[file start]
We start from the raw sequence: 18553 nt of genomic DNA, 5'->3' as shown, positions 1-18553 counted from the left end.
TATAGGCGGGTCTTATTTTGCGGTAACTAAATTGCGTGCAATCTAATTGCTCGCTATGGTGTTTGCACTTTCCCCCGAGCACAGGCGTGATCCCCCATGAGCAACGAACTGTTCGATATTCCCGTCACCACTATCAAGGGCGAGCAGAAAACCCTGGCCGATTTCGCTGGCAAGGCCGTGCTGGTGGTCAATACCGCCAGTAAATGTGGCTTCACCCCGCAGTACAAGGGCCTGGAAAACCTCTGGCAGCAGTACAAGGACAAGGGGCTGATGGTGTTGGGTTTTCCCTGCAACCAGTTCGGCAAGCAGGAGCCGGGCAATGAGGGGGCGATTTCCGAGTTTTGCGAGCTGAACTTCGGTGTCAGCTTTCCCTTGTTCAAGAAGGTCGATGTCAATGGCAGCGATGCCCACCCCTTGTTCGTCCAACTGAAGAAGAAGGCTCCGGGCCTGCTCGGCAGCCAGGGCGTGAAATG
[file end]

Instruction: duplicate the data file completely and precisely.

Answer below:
We start from the raw sequence: 18553 nt of genomic DNA, 5'->3' as shown, positions 1-18553 counted from the left end.
TATAGGCGGGTCTTATTTTGCGGTAACTAAATTGCGTGCAATCTAATTGCTCGCTATGGTGTTTGCACTTTCCCCCGAGCACAGGCGTGATCCCCCATGAGCAACGAACTGTTCGATATTCCCGTCACCACTATCAAGGGCGAGCAGAAAACCCTGGCCGATTTCGCTGGCAAGGCCGTGCTGGTGGTCAATACCGCCAGTAAATGTGGCTTCACCCCGCAGTACAAGGGCCTGGAAAACCTCTGGCAGCAGTACAAGGACAAGGGGCTGATGGTGTTGGGTTTTCCCTGCAACCAGTTCGGCAAGCAGGAGCCGGGCAATGAGGGGGCGATTTCCGAGTTTTGCGAGCTGAACTTCGGTGTCAGCTTTCCCTTGTTCAAGAAGGTCGATGTCAATGGCAGCGATGCCCACCCCTTGTTCGTCCAACTGAAGAAGAAGGCTCCGGGCCTGCTCGGCAGCCAGGGCGTGAAATG